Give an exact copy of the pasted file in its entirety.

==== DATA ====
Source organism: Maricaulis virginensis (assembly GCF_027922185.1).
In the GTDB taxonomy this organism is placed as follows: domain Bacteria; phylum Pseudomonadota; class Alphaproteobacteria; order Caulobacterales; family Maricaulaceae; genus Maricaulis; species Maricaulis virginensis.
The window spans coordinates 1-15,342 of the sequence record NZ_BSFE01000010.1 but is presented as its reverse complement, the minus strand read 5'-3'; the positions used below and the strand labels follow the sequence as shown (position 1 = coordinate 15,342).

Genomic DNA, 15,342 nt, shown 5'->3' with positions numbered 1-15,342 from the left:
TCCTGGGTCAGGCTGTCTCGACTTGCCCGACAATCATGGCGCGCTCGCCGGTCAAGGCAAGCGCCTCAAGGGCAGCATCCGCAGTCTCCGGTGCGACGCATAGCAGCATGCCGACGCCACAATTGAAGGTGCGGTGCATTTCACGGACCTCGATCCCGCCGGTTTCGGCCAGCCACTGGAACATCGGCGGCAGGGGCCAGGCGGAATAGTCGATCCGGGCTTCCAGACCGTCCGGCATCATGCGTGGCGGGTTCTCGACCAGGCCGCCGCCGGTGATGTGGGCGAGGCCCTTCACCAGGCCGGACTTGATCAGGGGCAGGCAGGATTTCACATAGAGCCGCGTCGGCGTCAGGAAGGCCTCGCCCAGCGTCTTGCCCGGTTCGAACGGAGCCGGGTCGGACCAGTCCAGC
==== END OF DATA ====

Source organism: Maricaulis virginensis (assembly GCF_027922185.1).
In the GTDB taxonomy this organism is placed as follows: domain Bacteria; phylum Pseudomonadota; class Alphaproteobacteria; order Caulobacterales; family Maricaulaceae; genus Maricaulis; species Maricaulis virginensis.
The window spans coordinates 1-15,342 of the sequence record NZ_BSFE01000010.1 but is presented as its reverse complement, the minus strand read 5'-3'; the positions used below and the strand labels follow the sequence as shown (position 1 = coordinate 15,342).

Genomic DNA, 15,342 nt, shown 5'->3' with positions numbered 1-15,342 from the left:
TCCTGGGTCAGGCTGTCTCGACTTGCCCGACAATCATGGCGCGCTCGCCGGTCAAGGCAAGCGCCTCAAGGGCAGCATCCGCAGTCTCCGGTGCGACGCATAGCAGCATGCCGACGCCACAATTGAAGGTGCGGTGCATTTCACGGACCTCGATCCCGCCGGTTTCGGCCAGCCACTGGAACATCGGCGGCAGGGGCCAGGCGGAATAGTCGATCCGGGCTTCCAGACCGTCCGGCATCATGCGTGGCGGGTTCTCGACCAGGCCGCCGCCGGTGATGTGGGCGAGGCCCTTCACCAGGCCGGACTTGATCAGGGGCAGGCAGGATTTCACATAGAGCCGCGTCGGCGTCAGGAAGGCCTCGCCCAGCGTCTTGCCCGGTTCGAACGGAGCCGGGTCGGACCAGTCCAGC